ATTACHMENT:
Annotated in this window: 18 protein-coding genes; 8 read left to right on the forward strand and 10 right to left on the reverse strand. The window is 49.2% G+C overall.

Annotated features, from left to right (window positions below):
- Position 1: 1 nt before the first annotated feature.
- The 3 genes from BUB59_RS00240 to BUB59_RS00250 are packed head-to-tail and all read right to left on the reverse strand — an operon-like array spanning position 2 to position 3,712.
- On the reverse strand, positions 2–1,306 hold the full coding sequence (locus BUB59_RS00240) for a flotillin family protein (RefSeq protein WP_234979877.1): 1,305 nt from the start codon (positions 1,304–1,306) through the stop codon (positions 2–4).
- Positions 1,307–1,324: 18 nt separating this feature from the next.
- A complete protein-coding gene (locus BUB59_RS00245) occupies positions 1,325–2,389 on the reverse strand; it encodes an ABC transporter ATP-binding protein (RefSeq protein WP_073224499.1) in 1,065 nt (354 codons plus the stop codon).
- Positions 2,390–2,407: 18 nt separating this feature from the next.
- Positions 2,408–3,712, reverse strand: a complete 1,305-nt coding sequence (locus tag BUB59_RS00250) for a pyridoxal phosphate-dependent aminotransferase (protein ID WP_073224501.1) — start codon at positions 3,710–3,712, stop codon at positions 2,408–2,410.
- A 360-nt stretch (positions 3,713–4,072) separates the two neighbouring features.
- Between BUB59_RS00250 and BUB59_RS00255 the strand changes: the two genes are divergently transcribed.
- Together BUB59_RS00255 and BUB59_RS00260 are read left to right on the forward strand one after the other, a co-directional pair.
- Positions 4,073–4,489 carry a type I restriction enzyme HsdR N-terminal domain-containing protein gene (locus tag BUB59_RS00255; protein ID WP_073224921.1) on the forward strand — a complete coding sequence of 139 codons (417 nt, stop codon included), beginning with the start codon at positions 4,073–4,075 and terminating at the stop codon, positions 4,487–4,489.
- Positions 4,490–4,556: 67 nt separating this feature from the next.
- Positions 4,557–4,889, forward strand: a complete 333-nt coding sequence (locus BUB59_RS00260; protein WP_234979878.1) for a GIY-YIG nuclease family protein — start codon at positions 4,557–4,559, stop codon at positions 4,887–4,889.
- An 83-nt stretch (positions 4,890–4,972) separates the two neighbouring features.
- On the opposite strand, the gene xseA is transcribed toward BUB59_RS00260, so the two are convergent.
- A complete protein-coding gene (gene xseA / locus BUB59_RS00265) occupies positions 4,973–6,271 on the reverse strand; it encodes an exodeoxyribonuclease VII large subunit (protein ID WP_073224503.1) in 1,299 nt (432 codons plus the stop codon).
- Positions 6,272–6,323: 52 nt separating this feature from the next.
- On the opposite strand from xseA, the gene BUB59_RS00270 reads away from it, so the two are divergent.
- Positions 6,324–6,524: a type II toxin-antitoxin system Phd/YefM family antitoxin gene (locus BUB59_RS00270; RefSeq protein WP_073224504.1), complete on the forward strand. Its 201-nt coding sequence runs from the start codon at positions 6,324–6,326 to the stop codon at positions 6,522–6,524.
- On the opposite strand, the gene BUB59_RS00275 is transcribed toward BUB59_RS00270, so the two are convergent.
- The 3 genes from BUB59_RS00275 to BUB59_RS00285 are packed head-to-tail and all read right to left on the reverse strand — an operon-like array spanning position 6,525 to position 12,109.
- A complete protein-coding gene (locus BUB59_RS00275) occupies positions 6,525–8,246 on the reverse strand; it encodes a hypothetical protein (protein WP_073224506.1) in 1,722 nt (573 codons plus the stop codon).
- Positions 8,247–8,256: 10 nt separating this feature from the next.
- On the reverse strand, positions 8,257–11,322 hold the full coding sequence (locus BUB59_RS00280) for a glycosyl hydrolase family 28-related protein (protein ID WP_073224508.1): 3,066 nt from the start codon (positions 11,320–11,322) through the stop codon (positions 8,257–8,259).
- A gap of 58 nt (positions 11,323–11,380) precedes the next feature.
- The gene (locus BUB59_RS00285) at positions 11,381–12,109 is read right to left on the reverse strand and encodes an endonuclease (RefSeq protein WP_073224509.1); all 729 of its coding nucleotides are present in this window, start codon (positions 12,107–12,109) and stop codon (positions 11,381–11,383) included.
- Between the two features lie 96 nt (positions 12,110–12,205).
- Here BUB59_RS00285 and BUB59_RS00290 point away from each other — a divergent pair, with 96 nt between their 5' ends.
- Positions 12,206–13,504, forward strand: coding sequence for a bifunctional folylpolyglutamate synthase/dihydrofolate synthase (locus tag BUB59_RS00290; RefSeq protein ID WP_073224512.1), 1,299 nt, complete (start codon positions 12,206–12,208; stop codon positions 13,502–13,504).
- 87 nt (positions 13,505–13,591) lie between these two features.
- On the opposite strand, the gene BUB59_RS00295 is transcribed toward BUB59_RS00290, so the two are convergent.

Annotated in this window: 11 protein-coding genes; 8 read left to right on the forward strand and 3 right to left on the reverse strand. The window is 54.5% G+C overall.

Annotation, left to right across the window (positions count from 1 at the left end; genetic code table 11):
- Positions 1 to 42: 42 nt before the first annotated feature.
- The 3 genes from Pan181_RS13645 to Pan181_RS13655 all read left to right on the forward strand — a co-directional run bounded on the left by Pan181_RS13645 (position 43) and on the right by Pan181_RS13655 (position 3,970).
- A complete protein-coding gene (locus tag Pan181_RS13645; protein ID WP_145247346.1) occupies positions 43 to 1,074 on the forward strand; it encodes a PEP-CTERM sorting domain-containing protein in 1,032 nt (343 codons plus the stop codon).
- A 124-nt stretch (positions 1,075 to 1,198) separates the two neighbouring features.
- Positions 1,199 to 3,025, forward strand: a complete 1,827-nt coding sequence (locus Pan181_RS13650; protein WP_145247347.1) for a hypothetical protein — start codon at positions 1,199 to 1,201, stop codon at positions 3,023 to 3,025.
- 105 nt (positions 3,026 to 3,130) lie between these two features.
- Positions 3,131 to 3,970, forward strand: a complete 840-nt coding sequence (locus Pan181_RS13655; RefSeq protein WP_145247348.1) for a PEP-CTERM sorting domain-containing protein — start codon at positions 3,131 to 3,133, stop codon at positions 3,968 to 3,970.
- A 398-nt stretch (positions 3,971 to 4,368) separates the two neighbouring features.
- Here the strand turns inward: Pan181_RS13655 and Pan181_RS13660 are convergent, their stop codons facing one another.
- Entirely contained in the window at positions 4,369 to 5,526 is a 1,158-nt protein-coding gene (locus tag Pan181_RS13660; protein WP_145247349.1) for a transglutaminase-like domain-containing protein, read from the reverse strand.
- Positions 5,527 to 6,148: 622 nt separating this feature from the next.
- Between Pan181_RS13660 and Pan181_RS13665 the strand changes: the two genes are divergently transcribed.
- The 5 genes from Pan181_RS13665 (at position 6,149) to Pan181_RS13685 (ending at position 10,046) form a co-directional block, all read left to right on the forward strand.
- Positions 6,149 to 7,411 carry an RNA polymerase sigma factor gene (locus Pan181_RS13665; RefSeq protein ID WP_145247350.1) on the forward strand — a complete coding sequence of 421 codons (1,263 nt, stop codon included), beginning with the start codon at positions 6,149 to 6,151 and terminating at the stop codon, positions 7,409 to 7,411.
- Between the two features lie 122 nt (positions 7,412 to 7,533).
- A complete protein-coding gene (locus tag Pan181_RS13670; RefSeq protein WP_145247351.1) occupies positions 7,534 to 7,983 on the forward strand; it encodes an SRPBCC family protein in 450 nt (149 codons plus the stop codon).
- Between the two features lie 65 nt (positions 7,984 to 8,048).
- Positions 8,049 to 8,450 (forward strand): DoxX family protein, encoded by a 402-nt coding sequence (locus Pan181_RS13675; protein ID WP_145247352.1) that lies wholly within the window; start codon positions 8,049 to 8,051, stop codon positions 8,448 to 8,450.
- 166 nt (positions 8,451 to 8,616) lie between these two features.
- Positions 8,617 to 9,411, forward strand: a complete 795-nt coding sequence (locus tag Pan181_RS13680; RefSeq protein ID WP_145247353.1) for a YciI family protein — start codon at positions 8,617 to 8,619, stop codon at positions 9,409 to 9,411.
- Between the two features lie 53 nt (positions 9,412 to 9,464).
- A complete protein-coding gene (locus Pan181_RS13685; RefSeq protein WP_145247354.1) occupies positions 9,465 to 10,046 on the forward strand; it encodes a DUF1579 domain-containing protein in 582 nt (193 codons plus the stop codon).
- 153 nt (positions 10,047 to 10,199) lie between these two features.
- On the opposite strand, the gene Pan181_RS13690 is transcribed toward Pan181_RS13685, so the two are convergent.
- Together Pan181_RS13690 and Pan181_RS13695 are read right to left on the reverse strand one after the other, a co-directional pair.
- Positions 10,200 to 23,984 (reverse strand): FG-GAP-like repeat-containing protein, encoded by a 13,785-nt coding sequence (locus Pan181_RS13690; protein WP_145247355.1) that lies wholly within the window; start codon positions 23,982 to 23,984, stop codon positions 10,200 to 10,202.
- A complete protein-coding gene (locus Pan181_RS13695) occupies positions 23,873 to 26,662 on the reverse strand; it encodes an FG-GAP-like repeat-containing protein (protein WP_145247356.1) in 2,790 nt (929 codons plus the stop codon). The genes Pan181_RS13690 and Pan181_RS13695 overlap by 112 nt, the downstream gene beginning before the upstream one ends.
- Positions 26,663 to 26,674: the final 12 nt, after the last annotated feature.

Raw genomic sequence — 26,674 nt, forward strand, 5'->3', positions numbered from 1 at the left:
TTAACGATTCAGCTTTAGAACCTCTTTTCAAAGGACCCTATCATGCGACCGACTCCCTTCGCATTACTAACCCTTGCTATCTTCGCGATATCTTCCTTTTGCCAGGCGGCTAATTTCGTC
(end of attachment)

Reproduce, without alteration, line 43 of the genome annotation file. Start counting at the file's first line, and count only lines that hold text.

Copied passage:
- A 398-nt stretch (positions 3,971 to 4,368) separates the two neighbouring features.